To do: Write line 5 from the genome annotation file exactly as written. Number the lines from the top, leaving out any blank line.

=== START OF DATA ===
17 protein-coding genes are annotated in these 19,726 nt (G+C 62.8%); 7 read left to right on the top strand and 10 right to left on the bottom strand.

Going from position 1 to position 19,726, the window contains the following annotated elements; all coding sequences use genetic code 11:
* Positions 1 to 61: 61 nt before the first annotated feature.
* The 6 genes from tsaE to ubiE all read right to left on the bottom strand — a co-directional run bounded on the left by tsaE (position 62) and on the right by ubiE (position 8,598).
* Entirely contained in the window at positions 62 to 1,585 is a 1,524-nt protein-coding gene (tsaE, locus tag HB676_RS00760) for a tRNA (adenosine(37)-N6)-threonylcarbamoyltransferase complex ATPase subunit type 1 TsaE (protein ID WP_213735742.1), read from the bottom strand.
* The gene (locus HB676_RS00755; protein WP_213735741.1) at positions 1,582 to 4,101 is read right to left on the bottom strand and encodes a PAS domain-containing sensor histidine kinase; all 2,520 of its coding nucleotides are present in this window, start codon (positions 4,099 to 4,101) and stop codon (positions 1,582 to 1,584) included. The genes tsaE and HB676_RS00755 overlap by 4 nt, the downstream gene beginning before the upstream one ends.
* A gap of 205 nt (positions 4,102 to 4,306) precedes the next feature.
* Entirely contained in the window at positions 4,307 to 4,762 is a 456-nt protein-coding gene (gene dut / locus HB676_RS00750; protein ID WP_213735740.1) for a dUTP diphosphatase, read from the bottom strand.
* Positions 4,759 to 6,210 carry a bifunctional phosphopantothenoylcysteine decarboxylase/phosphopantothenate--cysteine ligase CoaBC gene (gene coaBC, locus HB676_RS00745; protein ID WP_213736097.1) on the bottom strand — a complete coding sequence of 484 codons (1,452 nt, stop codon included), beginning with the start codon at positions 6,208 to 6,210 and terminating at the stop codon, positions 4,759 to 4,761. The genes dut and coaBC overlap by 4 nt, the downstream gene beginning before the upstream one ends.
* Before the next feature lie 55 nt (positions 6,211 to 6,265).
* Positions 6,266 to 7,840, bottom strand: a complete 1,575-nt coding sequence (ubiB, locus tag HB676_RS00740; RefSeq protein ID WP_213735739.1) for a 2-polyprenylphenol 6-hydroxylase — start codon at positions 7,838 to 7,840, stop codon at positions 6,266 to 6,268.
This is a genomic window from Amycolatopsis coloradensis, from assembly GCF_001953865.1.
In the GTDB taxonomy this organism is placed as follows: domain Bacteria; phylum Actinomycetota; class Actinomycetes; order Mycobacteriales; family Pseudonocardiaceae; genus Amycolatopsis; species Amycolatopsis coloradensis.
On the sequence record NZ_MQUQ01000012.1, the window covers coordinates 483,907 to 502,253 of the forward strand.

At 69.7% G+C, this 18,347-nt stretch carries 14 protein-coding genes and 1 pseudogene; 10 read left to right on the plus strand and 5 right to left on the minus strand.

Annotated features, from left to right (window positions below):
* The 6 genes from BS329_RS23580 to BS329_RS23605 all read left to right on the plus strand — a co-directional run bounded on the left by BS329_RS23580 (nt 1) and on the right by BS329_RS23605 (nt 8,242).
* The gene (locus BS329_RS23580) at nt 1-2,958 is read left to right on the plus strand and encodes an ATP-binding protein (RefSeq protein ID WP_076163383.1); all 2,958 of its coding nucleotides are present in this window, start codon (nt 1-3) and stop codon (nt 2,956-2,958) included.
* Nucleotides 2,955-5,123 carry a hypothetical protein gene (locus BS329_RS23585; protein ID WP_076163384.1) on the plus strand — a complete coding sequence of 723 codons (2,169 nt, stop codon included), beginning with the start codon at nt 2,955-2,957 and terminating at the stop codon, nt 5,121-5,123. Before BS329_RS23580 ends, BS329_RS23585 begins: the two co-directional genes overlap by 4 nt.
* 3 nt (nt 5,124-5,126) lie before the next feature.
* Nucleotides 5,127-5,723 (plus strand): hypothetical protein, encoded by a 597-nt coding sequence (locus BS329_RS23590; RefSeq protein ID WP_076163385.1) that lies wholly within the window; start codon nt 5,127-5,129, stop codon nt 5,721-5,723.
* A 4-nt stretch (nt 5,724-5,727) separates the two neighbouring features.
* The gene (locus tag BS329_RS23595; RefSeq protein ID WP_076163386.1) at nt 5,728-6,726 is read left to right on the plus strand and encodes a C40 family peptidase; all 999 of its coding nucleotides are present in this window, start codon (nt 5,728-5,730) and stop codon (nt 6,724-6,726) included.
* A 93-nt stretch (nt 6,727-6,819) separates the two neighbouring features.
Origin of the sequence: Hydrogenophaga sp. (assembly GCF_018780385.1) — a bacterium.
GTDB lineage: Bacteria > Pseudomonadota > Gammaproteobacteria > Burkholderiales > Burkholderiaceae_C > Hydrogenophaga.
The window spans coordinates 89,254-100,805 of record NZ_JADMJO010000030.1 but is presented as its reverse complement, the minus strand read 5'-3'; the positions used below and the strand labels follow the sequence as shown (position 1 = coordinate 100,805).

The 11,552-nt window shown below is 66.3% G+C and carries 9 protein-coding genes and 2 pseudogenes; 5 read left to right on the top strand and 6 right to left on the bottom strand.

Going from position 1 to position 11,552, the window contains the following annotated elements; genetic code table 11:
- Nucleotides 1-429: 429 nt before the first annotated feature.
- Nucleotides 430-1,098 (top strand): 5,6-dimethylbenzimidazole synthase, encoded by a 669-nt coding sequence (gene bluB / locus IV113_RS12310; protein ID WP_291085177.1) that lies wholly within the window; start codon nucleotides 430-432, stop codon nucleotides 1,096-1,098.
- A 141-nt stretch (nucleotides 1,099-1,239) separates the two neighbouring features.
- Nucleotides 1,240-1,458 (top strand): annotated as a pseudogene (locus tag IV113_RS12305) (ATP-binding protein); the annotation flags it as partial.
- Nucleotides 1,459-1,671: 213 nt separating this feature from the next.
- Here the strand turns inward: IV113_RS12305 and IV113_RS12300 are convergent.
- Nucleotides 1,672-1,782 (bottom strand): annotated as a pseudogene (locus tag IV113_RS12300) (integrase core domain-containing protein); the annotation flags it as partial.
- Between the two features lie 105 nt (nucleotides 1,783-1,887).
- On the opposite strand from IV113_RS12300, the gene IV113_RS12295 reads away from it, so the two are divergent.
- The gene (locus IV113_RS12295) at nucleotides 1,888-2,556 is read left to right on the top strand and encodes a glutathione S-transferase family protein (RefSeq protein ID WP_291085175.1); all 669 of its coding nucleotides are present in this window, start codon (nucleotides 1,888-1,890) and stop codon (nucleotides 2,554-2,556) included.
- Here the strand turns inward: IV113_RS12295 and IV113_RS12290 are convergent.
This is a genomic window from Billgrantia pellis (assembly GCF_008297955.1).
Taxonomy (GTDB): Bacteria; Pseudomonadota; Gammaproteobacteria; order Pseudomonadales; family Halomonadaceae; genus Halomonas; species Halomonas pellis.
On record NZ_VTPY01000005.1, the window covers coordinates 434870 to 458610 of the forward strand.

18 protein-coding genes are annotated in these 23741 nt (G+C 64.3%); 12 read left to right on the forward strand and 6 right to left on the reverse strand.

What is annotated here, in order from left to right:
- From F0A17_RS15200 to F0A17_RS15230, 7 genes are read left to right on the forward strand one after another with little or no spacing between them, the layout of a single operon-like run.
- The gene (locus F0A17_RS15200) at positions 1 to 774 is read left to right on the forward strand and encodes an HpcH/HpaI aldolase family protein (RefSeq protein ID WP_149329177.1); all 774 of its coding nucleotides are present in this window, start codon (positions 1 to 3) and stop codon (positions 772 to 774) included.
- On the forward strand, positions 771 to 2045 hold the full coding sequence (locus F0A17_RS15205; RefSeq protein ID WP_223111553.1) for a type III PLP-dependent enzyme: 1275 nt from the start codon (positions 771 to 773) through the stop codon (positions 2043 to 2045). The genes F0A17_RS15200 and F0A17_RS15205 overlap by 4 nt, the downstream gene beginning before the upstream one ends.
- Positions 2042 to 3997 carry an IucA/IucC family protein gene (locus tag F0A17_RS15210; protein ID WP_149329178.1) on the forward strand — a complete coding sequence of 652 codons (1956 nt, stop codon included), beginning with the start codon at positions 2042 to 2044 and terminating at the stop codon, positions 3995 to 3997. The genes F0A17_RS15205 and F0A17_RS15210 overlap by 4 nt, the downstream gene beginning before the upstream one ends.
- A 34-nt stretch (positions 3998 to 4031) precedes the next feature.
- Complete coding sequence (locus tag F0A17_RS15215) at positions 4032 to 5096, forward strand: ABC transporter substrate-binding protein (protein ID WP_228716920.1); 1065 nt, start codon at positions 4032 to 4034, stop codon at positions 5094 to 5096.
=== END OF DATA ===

* Entirely contained in the window at positions 62 to 1,585 is a 1,524-nt protein-coding gene (tsaE, locus tag HB676_RS00760) for a tRNA (adenosine(37)-N6)-threonylcarbamoyltransferase complex ATPase subunit type 1 TsaE (protein ID WP_213735742.1), read from the bottom strand.